How being “positive” can be bad for your mental health
It’s a phrase used in almost every area of life – and one that’s often cited as an invaluable tool to overcome adversity. “Be Positive”.
By Leanne Hall
Practical Parenting expert / June 13 2018
While having a general positive outlook on life is certainly not a bad thing, the term or phrase “thinking or being positive” can in fact have a detrimental impact on our mental health. And it’s everywhere. “Being positive” has almost become a social and cultural movement in its own right, permeating all aspects of business and social media. And while we often have the best of intentions when we use this phrase, it’s important to understand the potential negative impact of these powerful words. And here is why……
It assumes that something “bad” has happened. Human beings have a tendency to throw labels on things that happen to them. It’s our way of making sense of our environment. The problem is, life is not black and white and instead it’s often our perception of things that’s the issue. If we label something as “bad” then a negative (and often predictable) emotional reaction will follow. Hence, the need to “think positive” in order to overcome/manage these emotions. Instead, it can be much more helpful to perceive these events as hurdles or speed humps. If we refrain from using negative labels, then we remove the pressure associated with trying to “think positive”.
It puts way too much pressure on people, by assuming that emotions can simply be changed. Emotions are complex reactions which we cannot simply control with a single phrase. It’s like telling someone who is sad and upset to “cheer up”. It’s just not that simple, and in fact it can have the opposite effect by causing the person to feel judged. And when we feel judged, guilt often follows. This can make the person feel much worse. Emotions are transient. They don’t last forever, so instead it can much more helpful to acknowledge how the person is feeling, be empathic and non-judgemental and simply sit with them through the discomfort until it passes.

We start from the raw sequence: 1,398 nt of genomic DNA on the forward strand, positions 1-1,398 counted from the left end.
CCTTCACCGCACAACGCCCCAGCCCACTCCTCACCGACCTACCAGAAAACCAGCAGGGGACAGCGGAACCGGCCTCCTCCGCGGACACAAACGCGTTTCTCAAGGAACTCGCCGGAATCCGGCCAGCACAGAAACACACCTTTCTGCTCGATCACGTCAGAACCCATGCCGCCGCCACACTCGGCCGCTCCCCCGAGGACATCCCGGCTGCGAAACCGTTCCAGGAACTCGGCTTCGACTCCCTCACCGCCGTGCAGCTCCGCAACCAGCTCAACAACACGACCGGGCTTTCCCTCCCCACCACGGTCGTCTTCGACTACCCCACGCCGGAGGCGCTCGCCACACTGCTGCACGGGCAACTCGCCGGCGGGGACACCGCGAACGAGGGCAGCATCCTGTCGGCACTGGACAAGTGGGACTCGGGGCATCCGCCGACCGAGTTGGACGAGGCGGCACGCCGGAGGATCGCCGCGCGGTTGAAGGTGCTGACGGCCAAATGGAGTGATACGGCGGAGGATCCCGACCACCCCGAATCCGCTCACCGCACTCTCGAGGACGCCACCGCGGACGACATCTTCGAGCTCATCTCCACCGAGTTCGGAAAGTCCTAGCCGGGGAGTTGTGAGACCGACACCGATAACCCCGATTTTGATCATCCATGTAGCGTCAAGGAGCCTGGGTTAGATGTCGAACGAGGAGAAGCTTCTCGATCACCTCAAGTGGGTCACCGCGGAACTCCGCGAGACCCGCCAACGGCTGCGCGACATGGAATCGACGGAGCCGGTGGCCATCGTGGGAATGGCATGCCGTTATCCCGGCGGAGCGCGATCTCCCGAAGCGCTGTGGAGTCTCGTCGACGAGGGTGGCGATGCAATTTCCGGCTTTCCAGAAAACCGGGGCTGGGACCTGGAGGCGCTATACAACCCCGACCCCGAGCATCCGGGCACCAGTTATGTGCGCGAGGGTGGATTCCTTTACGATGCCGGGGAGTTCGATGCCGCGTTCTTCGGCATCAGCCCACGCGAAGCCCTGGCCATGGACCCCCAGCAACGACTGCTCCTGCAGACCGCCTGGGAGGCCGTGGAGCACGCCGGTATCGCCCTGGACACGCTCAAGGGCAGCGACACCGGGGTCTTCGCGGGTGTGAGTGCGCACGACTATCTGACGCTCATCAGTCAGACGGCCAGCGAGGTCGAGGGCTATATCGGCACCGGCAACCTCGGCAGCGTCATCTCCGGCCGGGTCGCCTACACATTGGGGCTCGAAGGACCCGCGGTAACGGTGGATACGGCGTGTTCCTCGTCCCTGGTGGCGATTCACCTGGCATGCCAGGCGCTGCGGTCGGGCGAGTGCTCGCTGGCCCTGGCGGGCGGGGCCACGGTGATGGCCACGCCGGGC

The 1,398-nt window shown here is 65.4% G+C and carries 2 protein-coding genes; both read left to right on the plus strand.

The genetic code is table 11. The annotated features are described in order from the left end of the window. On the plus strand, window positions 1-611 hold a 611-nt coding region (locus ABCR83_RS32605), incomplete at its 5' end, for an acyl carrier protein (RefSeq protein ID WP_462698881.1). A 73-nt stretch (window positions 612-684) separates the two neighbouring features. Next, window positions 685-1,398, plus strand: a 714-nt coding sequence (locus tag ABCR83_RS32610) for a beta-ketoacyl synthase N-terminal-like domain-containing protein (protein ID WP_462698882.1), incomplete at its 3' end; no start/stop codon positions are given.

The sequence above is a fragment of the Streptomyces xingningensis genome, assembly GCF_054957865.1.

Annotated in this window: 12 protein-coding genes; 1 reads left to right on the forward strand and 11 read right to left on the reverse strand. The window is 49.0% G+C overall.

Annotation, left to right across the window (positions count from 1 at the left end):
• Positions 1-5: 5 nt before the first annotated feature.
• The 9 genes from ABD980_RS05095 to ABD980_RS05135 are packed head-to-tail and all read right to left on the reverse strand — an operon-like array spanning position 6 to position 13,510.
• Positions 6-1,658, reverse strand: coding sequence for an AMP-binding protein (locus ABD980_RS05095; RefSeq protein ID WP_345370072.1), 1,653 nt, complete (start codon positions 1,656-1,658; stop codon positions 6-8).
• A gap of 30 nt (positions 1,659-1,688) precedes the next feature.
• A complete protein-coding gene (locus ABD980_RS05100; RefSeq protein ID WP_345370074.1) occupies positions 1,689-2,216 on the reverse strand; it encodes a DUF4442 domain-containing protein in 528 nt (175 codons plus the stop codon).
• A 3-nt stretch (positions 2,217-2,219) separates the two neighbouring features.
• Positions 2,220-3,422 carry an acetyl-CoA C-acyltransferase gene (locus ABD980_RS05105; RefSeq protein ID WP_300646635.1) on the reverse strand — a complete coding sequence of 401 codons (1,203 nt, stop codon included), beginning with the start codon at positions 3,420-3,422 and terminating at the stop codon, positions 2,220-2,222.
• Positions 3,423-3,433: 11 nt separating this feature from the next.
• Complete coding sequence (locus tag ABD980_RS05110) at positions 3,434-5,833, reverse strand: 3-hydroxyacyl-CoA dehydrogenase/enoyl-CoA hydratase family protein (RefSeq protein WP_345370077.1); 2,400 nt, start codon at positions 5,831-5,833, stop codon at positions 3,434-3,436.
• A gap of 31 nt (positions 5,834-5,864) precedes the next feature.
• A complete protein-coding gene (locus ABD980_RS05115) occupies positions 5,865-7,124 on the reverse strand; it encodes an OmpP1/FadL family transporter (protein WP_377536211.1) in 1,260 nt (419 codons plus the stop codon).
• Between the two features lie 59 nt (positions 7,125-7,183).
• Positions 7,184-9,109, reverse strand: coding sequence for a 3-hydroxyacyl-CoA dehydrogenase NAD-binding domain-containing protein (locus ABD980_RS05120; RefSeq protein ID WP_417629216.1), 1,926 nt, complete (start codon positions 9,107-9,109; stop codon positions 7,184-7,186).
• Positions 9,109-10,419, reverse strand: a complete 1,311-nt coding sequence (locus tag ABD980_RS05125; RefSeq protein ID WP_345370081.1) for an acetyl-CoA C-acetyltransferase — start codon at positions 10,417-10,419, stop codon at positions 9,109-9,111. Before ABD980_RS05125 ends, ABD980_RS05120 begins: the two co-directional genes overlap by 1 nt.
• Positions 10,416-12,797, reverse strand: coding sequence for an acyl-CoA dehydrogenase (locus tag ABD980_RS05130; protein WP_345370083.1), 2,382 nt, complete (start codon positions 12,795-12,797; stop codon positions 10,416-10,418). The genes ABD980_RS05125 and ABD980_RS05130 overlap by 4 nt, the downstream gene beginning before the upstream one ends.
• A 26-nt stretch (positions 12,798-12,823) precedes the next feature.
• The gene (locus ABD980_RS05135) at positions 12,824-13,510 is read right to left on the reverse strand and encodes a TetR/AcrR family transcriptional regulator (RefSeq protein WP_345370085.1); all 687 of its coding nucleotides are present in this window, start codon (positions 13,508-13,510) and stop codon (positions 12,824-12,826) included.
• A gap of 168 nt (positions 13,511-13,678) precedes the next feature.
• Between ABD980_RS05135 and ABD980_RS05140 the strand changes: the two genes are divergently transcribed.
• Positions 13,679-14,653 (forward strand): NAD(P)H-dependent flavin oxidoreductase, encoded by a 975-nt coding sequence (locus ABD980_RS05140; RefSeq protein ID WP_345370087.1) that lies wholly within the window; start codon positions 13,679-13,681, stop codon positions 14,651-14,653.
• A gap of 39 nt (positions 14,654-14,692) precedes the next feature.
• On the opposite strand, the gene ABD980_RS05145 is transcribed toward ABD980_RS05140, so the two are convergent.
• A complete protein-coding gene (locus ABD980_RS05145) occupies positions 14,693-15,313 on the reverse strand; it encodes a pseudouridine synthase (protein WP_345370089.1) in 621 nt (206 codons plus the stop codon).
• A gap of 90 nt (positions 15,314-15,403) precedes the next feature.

It encourages black and white thinking. Dichotomous thinking is a trap, perpetuating irrational thinking which underlies a number of psychological disorders including depression and anxiety. This type of “all or nothing” thinking is over simplistic and not at all representative of the complexity that exists in life. When we make these kinds of simplistic judgements on ourselves, negative emotions follow. Instead, it’s much more helpful to accept that life is full of grey, and this isn’t such a bad thing. After all, by rejecting an “all or nothing” approach to life, you take away the negative judgement associated with it!
It shames people. This sounds extreme, but overuse of the phrase “be or think positive” shames people who feel anything negative (sadness, anxiety, depression). “Be positive” is an instruction, a way of life which is often promoted as something that all happy and successful people do. For people who are struggling with negative emotions (which is actually all of us at certain times), this can make them feel ashamed, and like failures for not being able to live up to these expectations.
It undervalues the importance of human suffering. No one likes to suffer emotionally. Emotional discomfort feels awful, and sometimes our reaction can be to avoid or deny these feelings (just be positive!). However, emotional and psychological growth comes from learning how to accept and move through these difficult times. It also results in healthier relationships as it means we can be more sensitive and empathic to the emotional discomfort experienced by our loved ones. Think of who your “go to” people are when you are feeling a bit low. Would you confide in someone who is empathic and acknowledges negative emotions, or the “be positive” friend who insists on being positive all the time? Which friend are you?